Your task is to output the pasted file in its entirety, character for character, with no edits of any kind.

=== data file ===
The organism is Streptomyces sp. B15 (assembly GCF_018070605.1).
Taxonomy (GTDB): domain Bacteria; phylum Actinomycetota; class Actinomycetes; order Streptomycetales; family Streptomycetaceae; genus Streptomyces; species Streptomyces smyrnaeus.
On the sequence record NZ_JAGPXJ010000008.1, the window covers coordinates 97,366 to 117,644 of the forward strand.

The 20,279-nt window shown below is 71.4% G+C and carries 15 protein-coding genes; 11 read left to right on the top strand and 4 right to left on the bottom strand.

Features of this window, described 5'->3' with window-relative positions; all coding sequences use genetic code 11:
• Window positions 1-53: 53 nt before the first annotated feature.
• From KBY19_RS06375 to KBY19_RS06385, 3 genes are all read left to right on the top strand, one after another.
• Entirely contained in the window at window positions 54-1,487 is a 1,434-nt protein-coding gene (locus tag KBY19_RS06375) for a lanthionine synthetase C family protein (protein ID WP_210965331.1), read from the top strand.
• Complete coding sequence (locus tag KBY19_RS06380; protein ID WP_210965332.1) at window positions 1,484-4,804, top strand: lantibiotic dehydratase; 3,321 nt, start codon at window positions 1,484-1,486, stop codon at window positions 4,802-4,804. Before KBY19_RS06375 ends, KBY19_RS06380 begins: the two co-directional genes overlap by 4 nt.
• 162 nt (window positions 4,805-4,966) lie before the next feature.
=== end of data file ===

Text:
The organism is Streptomyces sp. B15 (assembly GCF_018070605.1).
Taxonomy (GTDB): domain Bacteria; phylum Actinomycetota; class Actinomycetes; order Streptomycetales; family Streptomycetaceae; genus Streptomyces; species Streptomyces smyrnaeus.
On the sequence record NZ_JAGPXJ010000008.1, the window covers coordinates 97,366 to 117,644 of the forward strand.

The 20,279-nt window shown below is 71.4% G+C and carries 15 protein-coding genes; 11 read left to right on the top strand and 4 right to left on the bottom strand.

Features of this window, described 5'->3' with window-relative positions; all coding sequences use genetic code 11:
• Window positions 1-53: 53 nt before the first annotated feature.
• From KBY19_RS06375 to KBY19_RS06385, 3 genes are all read left to right on the top strand, one after another.
• Entirely contained in the window at window positions 54-1,487 is a 1,434-nt protein-coding gene (locus tag KBY19_RS06375) for a lanthionine synthetase C family protein (protein ID WP_210965331.1), read from the top strand.
• Complete coding sequence (locus tag KBY19_RS06380; protein ID WP_210965332.1) at window positions 1,484-4,804, top strand: lantibiotic dehydratase; 3,321 nt, start codon at window positions 1,484-1,486, stop codon at window positions 4,802-4,804. Before KBY19_RS06375 ends, KBY19_RS06380 begins: the two co-directional genes overlap by 4 nt.
• 162 nt (window positions 4,805-4,966) lie before the next feature.